I have talked about ants in one of my previous posts, and now i want to answer this question “Where Do Ants Go at Night?” . I think ants are one of strange insects who has many secrets, and that’s why i’m going to talk about these animals in my serial posts ! Do you know where ants go at night ? Let’s get the answer.
Where Do Ants Go at Night?
These insects can be very busy during the day. But where do ants go at night? Well, they still go about their usual business even after the sun dips into the horizon.
There are many kinds of ants with different habits. Carpenter ants and sugar ants, in particular, are nocturnal. That’s why you see most of them being busy at night.
Accordingly, to manage dark environments, nighttime ants have bigger “eyes” and wider photoreceptors. They use these to get more light in order to focus on landmarks for navigating a terrain.
Where Do Queen Ants go at night?
The queens fell asleep at far more regular intervals than their subjects. In fact, the queens even synchronised their naps, with all three queens dozing together.
“It’s very cosy,” says Cassill. “The synchrony of queens occurs because, like hound dogs, they pile atop each other when they sleep. When awake, they separate.”
On average, each queen would fall asleep 90 times a day, sleeping for just over 6 minutes at a time. That equates to over nine hours of sleep each day.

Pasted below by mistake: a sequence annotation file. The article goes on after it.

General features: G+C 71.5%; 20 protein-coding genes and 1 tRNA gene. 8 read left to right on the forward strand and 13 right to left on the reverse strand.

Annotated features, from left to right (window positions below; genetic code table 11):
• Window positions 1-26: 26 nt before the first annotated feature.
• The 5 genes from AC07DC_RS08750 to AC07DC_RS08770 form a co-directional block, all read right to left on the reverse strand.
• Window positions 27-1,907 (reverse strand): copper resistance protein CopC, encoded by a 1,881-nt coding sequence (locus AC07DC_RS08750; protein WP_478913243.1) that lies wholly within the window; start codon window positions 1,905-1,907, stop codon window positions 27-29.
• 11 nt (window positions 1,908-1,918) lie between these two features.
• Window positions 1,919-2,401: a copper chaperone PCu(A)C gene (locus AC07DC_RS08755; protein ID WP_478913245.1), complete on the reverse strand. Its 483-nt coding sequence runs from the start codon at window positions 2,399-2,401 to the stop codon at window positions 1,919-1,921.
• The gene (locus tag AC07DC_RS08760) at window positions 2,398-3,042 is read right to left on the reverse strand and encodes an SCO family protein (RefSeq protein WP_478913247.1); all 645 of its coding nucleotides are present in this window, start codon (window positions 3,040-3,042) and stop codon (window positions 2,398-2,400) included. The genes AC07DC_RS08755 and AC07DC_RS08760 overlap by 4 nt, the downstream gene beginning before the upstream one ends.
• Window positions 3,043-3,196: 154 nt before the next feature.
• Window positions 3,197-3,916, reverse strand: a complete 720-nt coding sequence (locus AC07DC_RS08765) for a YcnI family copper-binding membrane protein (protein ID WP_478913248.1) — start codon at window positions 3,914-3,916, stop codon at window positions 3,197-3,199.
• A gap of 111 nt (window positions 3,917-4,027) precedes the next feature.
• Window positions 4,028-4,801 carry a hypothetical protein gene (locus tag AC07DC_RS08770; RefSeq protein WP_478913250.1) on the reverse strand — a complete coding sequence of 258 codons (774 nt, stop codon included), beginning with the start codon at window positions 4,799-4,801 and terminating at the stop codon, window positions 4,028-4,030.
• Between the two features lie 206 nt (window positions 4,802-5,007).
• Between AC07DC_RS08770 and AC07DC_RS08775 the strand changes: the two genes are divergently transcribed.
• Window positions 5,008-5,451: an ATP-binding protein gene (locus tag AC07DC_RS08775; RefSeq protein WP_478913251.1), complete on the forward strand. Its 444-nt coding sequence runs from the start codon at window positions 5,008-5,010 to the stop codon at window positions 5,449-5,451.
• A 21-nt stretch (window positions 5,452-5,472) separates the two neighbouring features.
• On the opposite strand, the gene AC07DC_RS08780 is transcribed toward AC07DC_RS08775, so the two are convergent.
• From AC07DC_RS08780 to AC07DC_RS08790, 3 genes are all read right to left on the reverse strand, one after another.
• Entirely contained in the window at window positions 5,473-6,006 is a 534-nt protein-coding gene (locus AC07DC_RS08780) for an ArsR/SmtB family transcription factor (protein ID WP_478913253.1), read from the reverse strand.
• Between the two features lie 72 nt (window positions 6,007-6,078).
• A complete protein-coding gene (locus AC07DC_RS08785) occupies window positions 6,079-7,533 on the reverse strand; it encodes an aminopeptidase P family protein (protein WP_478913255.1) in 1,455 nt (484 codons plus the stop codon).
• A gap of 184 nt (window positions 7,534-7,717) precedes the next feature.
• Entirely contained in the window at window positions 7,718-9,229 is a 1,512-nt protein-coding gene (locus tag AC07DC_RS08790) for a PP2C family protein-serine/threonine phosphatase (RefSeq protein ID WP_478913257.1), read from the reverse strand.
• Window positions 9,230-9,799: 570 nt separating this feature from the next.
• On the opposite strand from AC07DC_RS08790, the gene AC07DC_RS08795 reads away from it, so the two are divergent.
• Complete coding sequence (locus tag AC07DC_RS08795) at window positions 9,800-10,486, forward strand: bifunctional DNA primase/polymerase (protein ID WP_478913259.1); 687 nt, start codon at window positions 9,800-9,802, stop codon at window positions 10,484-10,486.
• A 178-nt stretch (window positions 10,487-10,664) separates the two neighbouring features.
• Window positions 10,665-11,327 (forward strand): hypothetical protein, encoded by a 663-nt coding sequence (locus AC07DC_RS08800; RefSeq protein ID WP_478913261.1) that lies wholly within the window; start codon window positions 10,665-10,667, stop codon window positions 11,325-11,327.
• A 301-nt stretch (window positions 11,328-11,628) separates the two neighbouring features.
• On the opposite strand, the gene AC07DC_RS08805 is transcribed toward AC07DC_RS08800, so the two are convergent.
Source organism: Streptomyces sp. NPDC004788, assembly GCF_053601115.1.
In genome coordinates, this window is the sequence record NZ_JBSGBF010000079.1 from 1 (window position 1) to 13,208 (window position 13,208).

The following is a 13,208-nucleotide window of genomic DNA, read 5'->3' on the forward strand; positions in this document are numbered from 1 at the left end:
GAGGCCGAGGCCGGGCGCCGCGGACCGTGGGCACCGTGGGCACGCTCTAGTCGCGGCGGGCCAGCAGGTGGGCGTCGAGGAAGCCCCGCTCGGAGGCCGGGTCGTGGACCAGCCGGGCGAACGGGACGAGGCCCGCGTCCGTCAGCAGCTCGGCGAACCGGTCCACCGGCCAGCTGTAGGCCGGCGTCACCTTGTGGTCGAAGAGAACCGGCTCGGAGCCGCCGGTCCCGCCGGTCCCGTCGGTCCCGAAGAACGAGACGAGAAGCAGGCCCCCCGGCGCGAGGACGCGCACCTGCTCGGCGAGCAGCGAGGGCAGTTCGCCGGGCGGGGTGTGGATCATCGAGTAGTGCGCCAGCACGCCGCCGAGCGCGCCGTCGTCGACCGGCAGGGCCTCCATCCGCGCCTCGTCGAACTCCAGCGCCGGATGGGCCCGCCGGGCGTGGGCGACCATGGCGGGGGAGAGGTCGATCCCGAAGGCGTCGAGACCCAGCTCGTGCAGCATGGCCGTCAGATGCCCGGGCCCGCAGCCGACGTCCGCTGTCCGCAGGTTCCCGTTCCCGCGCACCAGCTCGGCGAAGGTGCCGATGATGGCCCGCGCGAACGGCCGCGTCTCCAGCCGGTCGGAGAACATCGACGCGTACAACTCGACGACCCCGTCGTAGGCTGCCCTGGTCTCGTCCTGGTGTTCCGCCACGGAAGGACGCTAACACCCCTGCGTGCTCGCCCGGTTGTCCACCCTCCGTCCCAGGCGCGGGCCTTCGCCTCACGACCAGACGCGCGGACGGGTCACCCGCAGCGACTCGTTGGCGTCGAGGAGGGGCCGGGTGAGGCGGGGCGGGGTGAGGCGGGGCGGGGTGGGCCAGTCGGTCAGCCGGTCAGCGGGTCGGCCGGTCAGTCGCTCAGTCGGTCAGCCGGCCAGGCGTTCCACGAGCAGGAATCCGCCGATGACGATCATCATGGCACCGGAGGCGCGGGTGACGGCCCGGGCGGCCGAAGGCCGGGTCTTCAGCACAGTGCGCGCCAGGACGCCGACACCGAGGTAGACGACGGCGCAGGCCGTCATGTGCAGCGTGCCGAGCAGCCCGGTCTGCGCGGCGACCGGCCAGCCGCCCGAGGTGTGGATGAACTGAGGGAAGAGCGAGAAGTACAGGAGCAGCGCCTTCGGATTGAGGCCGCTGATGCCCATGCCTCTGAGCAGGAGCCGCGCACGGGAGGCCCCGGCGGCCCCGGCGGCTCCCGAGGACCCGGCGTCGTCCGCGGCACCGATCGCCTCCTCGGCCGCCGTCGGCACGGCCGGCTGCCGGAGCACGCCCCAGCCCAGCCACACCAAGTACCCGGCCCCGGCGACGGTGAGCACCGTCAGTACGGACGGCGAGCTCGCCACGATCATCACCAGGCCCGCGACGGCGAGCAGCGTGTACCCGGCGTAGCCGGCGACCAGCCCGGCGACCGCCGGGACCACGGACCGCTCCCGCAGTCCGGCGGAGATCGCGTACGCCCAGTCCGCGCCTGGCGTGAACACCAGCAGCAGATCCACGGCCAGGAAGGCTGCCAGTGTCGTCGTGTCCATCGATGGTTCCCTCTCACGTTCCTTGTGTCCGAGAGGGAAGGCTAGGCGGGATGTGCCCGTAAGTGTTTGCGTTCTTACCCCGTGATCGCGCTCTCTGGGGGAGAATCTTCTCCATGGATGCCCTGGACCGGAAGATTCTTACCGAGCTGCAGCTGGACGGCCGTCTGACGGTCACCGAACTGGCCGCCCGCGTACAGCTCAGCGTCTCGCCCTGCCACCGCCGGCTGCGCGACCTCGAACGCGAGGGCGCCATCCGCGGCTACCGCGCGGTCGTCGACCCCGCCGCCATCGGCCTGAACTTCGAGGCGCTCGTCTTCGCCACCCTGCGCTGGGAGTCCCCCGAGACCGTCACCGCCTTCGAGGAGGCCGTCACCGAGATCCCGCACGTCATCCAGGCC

Queens also slept in two distinct ways.
Sometime they would just doze, with their antennae half raised and their mouths agape. When dozing, the queens could be easily roused by one another or by their workforce.
But often the queens would fall into much deeper sleep, with their antennae retracted and mouths closed.
Intriguingly, Cassill’s team gathered evidence suggesting that the queen ants dream when sleeping deeply. Frequently, the queens would quiver their folded antennae when sleeping deeply.
This “rapid antennal movement (RAM) might be an analog to the rapid eye movement in vertebrates,” the researchers write in the Journal of Insect Behavior.
Do Labor Ants sleep at night?
Yes, they do.
If we look at ants, we’d be tempted to think that they work round-the-clock – not needing any sleep. We’d think that they’re simply wired to work day in and day out. After all, they are the epitome of hard efficiency and industry in a lot of stories.
But we couldn’t be more wrong.
Worker ants that look like they’re always awake actually take hundreds of little insect-equivalent naps that’s spread throughout the day. In contrast, their queen can doze off deeply for a total of 9.4 hours a day.
Researchers counted how much power naps workers took. With about a minute for each sleep, every worker took a staggering 253 naps in a day. This is equivalent to 4.8 hours of sleep.